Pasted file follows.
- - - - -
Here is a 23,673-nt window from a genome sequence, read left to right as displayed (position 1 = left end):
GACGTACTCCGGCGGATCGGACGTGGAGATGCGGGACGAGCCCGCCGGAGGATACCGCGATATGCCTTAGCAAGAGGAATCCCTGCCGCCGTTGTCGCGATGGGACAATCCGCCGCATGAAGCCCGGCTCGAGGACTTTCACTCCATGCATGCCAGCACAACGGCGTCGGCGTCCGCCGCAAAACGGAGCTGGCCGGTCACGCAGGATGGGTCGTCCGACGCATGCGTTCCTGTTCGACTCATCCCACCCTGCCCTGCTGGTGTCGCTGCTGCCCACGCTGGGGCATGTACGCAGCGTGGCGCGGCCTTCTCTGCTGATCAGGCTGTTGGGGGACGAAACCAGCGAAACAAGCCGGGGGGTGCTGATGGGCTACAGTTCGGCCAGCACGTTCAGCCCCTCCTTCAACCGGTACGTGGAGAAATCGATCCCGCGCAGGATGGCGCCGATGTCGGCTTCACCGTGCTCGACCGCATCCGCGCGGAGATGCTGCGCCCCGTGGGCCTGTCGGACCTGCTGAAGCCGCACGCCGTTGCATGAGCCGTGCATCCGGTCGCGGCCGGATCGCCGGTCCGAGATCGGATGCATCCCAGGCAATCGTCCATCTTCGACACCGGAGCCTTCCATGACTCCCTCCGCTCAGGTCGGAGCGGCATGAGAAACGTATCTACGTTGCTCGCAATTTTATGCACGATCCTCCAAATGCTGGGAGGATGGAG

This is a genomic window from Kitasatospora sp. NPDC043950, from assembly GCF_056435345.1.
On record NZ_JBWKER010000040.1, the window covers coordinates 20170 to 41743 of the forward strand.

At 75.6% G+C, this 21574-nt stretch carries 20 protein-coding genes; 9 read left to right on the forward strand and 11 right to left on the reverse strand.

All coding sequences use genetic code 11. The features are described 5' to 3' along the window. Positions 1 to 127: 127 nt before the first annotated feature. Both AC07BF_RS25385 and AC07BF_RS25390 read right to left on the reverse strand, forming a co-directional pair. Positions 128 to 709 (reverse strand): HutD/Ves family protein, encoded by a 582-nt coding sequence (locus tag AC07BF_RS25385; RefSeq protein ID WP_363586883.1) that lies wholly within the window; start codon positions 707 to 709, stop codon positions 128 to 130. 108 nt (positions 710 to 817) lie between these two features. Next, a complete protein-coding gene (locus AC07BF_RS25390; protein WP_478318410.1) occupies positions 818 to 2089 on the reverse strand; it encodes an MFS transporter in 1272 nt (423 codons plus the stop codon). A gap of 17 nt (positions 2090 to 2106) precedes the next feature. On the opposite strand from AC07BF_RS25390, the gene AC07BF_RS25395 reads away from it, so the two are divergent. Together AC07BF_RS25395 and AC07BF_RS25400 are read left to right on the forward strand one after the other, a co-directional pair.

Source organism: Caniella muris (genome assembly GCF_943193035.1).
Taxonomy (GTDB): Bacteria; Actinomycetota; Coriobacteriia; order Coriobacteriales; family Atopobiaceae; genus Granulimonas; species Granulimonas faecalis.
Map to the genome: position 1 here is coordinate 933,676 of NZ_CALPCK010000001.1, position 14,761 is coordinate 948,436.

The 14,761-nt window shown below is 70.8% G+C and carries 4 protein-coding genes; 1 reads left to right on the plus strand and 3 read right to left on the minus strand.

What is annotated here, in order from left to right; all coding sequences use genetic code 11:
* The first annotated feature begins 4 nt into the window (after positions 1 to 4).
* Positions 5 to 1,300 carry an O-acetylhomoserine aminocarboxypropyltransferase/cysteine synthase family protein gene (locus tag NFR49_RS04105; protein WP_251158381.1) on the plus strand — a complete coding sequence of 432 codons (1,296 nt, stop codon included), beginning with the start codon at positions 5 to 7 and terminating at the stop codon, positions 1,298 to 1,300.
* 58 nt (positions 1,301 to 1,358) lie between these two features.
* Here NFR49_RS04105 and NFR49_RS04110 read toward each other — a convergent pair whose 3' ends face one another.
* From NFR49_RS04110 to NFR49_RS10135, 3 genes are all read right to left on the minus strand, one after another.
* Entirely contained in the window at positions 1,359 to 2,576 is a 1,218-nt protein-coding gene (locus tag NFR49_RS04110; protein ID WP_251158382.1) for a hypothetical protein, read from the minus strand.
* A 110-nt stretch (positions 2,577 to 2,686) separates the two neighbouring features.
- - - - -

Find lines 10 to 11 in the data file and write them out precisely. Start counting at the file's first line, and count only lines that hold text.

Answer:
The 14,761-nt window shown below is 70.8% G+C and carries 4 protein-coding genes; 1 reads left to right on the plus strand and 3 read right to left on the minus strand.

What is annotated here, in order from left to right; all coding sequences use genetic code 11: